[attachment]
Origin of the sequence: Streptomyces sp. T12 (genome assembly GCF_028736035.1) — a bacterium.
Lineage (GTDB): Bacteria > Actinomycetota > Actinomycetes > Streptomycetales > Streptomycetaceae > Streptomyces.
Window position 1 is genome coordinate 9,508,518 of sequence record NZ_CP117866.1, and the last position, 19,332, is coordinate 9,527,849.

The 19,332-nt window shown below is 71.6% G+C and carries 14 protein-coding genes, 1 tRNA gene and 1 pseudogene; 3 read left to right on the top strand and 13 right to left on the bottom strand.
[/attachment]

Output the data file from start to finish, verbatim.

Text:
Origin of the sequence: Streptomyces sp. T12 (genome assembly GCF_028736035.1) — a bacterium.
Lineage (GTDB): Bacteria > Actinomycetota > Actinomycetes > Streptomycetales > Streptomycetaceae > Streptomyces.
Window position 1 is genome coordinate 9,508,518 of sequence record NZ_CP117866.1, and the last position, 19,332, is coordinate 9,527,849.

The 19,332-nt window shown below is 71.6% G+C and carries 14 protein-coding genes, 1 tRNA gene and 1 pseudogene; 3 read left to right on the top strand and 13 right to left on the bottom strand.